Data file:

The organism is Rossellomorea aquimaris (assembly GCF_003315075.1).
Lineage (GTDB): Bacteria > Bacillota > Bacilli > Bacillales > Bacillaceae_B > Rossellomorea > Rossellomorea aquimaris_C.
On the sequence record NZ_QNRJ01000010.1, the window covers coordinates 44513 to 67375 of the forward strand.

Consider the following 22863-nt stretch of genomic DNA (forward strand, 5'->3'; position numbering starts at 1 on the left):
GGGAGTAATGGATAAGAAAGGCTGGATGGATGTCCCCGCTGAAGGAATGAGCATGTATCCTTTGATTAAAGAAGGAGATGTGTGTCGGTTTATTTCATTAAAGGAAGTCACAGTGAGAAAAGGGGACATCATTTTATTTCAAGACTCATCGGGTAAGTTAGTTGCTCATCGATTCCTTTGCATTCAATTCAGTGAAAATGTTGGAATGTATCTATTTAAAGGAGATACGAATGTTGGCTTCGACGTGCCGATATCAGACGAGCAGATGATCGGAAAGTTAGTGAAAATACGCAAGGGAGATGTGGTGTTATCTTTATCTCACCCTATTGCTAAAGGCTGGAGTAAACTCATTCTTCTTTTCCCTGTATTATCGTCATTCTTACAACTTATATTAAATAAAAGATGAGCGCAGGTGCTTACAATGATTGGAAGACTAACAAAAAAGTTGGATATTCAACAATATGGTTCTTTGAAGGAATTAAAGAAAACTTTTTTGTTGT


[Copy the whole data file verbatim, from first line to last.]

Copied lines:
The organism is Rossellomorea aquimaris (assembly GCF_003315075.1).
Lineage (GTDB): Bacteria > Bacillota > Bacilli > Bacillales > Bacillaceae_B > Rossellomorea > Rossellomorea aquimaris_C.
On the sequence record NZ_QNRJ01000010.1, the window covers coordinates 44513 to 67375 of the forward strand.

Consider the following 22863-nt stretch of genomic DNA (forward strand, 5'->3'; position numbering starts at 1 on the left):
GGGAGTAATGGATAAGAAAGGCTGGATGGATGTCCCCGCTGAAGGAATGAGCATGTATCCTTTGATTAAAGAAGGAGATGTGTGTCGGTTTATTTCATTAAAGGAAGTCACAGTGAGAAAAGGGGACATCATTTTATTTCAAGACTCATCGGGTAAGTTAGTTGCTCATCGATTCCTTTGCATTCAATTCAGTGAAAATGTTGGAATGTATCTATTTAAAGGAGATACGAATGTTGGCTTCGACGTGCCGATATCAGACGAGCAGATGATCGGAAAGTTAGTGAAAATACGCAAGGGAGATGTGGTGTTATCTTTATCTCACCCTATTGCTAAAGGCTGGAGTAAACTCATTCTTCTTTTCCCTGTATTATCGTCATTCTTACAACTTATATTAAATAAAAGATGAGCGCAGGTGCTTACAATGATTGGAAGACTAACAAAAAAGTTGGATATTCAACAATATGGTTCTTTGAAGGAATTAAAGAAAACTTTTTTGTTGT